Patient and public involvement

The study was designed without involvement from patients or the public. The patients will be offered access to the results of the study, when these become available.

Trial visits and procedures


A schematic overview of the trial visits is presented in table 1 and as a flowchart in figure 1. At the screening visit (V0), informed consent will be obtained, and patients will be assessed for eligibility based on medical history, including diabetes duration and comorbidities, physical examinations and blood samples. Ineligible participants will be counted as screen failures, and the reason for screen failure will be recorded.

Table 1

Overview of study visits

Figure 1

Timeline of the study visits.

Outcome-related procedures are performed at the baseline (V1) and after 13 weeks of treatment (V3). The trial medication will be dispensed when all the procedures pertaining to V1 have been completed.

After 3–6 weeks of treatment, the participants will visit the trial site for blood tests and a physical examination (V2). Participant status and compliance as well as adverse events will be assessed at V2, V3 and during two phone calls (T1 and T2).


Myocardial perfusion and MFR will be measured using cardiac 82Rb-PET, which allows for flow quantification in absolute terms. To determine the MFR, measurements will be performed at rest and during adenosine-induced stress. A standard clinical protocol will be used. Participants will be scanned in the supine position using a Siemens Biograph mCT/PET 128-slice scanner (Siemens Medical Solutions). Low-dose non-contrast CT will be acquired for attenuation correction as well as measurement of cardiac adipose tissue volume. Approximately 1100 MBq of 82Rb will be obtained from a CardioGen-82 Sr-82/Rb-82 generator (Bracco Diagnostics, Inc.) and intravenously infused with a constant flowrate of 50 mL/min. List-mode 3D data acquisition will begin with the tracer infusion and continue for 7 min. Static and ECG-gated images will be reconstructed with a 2.5 min delay to allow 82Rb to clear from the blood pool. Maximal hyperaemia will be induced with adenosine infused at 140 µg/kg/min for 6 min. After 2.5 min of adenosine infusion, intravenous 82Rb infusion and list-mode acquisition will follow the same protocol as for rest. Myocardial blood perfusion quantification (in mL/min/g) will be performed using Cedars-Sinai QGS+QPS 2015.6 software (Cedars-Sinai Medical Center), which is based on a single-compartment model for 82Rb tracer kinetics.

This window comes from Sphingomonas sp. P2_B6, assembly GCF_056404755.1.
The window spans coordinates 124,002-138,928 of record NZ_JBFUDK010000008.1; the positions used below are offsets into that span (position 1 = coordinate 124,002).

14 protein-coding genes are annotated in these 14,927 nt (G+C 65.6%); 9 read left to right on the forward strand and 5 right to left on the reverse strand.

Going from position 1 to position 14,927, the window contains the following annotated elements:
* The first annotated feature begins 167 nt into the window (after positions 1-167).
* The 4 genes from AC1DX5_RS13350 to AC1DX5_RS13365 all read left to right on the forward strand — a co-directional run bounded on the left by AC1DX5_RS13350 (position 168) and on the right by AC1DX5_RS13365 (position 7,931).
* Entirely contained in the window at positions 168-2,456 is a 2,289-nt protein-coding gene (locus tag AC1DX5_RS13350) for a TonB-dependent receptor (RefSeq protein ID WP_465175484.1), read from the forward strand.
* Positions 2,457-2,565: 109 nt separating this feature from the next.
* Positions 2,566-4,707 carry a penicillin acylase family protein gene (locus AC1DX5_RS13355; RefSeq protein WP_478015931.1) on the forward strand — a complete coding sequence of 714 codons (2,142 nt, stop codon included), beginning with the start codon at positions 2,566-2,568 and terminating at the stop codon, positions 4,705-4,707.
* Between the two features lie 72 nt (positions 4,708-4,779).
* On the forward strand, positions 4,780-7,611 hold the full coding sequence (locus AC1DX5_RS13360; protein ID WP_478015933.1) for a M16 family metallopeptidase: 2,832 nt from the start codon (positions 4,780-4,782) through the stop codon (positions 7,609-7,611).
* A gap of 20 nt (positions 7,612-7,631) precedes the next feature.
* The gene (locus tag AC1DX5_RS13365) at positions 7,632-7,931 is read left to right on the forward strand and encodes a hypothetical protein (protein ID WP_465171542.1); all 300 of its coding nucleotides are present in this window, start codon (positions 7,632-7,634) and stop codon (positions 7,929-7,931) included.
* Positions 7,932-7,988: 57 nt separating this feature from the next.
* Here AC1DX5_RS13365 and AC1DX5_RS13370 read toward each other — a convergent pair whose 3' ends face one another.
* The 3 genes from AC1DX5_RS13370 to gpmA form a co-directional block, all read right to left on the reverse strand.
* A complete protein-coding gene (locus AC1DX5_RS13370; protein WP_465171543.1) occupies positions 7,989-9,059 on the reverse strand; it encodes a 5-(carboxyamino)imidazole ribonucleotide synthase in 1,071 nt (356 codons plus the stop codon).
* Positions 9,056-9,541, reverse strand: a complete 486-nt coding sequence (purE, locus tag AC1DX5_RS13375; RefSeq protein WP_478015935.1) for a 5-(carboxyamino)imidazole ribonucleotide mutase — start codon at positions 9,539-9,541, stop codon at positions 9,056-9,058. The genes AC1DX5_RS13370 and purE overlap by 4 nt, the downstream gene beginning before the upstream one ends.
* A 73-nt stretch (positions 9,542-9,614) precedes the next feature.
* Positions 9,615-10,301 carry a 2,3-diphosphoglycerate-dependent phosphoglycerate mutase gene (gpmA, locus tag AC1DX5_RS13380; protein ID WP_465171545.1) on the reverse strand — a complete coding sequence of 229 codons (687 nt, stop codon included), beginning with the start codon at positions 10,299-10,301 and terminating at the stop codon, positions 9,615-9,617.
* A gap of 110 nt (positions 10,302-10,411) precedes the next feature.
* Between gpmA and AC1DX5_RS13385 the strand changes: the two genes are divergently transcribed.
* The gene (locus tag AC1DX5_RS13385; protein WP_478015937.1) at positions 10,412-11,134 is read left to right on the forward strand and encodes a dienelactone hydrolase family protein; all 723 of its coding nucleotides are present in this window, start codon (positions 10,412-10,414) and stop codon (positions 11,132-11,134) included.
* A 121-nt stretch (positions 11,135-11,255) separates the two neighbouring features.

Haemodynamics substudy

In a substudy, 38 participants randomly selected from the primary study population will perform a graded exercise test until maximal exertion using a supine ergometer with simultaneous invasive haemodynamic measurements. Using local anaesthesia, a Swan-Ganz catheter will be placed into the pulmonary artery via the right internal jugular vein. The following haemodynamic variables will be assessed: PCWP, CO using thermodilution, central venous pressure and pulmonary artery pressure. Following measurements at rest, participants will be transferred to a supine bicycle ergometer, and the measurements will be repeated (leg-raise situation). The participant will be instructed to pedal at 60 rpm and the workload is incrementally increased at steps of 10 watts. Measurements during exercise will be obtained at 25 watts and during peak exercise. Blood sampled from the pulmonary vein will be obtained at rest, 25 watts and at peak exercise for analyses of lactate, oxygen saturation and other blood gas variables.